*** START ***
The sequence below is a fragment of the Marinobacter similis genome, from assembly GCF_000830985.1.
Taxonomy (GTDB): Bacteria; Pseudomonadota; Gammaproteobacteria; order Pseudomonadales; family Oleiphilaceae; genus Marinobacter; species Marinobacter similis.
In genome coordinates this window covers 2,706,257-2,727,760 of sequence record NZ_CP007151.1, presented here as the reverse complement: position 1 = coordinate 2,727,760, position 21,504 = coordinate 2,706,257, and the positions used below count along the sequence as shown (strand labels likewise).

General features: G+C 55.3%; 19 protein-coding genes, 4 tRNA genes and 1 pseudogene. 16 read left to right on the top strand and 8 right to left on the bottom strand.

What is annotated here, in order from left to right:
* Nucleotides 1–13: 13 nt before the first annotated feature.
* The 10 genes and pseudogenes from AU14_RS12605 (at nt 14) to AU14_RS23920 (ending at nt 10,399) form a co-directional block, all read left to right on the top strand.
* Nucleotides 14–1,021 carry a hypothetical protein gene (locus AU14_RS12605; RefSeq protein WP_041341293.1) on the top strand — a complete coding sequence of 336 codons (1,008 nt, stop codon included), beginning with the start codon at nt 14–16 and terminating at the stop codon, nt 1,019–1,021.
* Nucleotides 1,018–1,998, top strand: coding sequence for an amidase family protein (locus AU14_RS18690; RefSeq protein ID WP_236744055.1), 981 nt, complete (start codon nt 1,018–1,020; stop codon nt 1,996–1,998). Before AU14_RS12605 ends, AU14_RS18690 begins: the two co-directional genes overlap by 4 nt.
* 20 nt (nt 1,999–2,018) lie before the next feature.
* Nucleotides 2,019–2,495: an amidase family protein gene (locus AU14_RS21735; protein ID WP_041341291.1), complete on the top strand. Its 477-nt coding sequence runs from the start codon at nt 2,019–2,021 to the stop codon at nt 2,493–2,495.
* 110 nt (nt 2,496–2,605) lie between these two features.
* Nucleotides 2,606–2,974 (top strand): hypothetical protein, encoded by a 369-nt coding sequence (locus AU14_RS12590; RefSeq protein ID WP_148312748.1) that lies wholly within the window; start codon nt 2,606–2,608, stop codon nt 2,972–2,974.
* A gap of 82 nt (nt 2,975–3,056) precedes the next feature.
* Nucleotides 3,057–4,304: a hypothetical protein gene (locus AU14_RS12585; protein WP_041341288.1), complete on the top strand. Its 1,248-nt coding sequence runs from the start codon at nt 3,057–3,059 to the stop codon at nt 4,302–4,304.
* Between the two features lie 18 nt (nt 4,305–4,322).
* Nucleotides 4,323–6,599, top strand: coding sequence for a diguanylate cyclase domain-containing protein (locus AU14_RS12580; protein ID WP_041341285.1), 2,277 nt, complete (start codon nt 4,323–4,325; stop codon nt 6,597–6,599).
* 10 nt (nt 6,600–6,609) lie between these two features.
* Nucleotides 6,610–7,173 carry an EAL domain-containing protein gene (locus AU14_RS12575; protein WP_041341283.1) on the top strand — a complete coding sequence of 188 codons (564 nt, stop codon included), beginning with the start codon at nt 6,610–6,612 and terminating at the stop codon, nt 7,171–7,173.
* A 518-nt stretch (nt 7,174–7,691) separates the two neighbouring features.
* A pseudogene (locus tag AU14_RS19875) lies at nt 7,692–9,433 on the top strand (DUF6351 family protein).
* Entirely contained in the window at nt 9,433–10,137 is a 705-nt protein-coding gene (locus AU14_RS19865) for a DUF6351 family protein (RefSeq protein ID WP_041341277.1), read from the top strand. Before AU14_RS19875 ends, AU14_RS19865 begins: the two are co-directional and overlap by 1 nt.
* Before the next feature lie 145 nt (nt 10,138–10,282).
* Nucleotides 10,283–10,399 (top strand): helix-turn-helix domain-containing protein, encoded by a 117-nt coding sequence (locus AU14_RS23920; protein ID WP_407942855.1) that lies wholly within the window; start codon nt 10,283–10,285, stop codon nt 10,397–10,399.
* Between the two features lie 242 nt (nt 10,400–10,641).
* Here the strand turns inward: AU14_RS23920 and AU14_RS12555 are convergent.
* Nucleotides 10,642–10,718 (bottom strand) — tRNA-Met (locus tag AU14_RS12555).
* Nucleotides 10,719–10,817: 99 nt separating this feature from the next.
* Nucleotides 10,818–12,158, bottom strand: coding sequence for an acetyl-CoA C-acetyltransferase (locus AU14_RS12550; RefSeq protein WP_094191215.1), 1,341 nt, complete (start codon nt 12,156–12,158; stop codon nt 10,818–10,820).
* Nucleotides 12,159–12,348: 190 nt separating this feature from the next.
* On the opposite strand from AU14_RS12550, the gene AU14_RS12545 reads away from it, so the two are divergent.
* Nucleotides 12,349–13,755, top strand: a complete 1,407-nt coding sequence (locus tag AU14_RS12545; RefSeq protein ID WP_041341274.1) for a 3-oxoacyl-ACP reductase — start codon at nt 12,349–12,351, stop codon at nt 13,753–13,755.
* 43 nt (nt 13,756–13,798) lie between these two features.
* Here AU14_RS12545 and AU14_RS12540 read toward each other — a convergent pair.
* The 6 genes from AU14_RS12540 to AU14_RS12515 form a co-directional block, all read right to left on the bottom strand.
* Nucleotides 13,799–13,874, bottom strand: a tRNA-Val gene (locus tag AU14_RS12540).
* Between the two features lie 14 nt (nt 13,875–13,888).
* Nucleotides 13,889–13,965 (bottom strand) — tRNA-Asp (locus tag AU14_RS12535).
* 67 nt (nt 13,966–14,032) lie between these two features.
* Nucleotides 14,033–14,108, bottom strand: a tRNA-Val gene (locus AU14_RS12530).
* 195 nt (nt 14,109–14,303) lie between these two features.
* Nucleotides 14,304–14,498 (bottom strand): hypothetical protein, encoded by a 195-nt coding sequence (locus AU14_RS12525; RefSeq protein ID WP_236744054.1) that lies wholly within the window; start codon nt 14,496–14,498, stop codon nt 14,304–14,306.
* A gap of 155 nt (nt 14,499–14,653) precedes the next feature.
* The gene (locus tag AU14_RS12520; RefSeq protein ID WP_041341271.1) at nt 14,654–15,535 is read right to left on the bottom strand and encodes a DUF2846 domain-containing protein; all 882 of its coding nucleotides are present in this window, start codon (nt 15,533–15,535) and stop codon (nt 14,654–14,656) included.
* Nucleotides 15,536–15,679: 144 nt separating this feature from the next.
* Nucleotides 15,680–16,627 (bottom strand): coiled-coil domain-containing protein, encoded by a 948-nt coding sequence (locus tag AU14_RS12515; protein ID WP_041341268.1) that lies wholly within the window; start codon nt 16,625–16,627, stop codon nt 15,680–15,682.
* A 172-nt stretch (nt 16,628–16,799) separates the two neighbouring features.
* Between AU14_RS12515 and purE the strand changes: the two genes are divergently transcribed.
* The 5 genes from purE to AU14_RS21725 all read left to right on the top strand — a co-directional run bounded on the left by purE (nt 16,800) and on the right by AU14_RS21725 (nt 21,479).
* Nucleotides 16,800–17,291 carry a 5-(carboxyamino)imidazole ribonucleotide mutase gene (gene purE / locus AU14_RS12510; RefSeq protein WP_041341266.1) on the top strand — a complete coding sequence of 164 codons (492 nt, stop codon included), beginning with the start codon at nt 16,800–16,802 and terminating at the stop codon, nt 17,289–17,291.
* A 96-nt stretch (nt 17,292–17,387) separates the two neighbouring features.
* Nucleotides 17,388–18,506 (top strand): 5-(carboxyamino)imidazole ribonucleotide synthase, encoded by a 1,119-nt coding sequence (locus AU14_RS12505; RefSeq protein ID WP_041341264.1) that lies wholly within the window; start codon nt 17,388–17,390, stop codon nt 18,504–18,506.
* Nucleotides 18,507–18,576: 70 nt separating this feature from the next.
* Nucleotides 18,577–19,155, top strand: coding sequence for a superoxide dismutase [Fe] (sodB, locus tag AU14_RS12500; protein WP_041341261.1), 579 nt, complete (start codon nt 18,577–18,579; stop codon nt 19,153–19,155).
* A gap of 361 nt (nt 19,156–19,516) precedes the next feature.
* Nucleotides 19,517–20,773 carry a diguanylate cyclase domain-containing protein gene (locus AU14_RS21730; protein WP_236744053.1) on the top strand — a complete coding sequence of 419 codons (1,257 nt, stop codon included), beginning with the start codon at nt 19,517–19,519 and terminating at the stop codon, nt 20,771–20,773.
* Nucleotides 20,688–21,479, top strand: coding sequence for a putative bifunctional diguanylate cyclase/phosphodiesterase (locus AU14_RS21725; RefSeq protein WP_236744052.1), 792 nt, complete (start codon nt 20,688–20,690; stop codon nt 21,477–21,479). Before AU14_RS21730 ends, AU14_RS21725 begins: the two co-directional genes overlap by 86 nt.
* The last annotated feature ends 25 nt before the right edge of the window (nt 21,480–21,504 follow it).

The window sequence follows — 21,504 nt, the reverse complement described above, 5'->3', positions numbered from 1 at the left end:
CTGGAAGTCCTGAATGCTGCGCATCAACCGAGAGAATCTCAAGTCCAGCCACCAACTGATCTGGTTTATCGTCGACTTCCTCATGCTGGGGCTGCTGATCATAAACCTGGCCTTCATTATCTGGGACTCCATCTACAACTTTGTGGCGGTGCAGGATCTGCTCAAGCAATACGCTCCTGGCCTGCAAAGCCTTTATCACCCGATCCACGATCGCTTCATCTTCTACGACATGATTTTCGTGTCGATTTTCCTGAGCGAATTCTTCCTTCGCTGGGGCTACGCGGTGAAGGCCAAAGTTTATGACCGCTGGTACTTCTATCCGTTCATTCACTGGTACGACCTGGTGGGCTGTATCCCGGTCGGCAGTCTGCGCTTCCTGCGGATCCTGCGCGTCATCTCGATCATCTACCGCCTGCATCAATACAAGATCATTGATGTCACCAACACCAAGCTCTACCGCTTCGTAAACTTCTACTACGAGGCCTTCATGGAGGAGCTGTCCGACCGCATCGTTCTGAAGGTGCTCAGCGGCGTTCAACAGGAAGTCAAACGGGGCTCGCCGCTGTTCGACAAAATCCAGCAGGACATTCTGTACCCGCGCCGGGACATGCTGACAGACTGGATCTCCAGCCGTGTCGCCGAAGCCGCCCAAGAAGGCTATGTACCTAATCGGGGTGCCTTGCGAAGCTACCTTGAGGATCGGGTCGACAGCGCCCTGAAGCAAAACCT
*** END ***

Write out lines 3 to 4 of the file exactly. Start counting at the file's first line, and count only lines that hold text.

In genome coordinates this window covers 2,706,257-2,727,760 of sequence record NZ_CP007151.1, presented here as the reverse complement: position 1 = coordinate 2,727,760, position 21,504 = coordinate 2,706,257, and the positions used below count along the sequence as shown (strand labels likewise).

General features: G+C 55.3%; 19 protein-coding genes, 4 tRNA genes and 1 pseudogene. 16 read left to right on the top strand and 8 right to left on the bottom strand.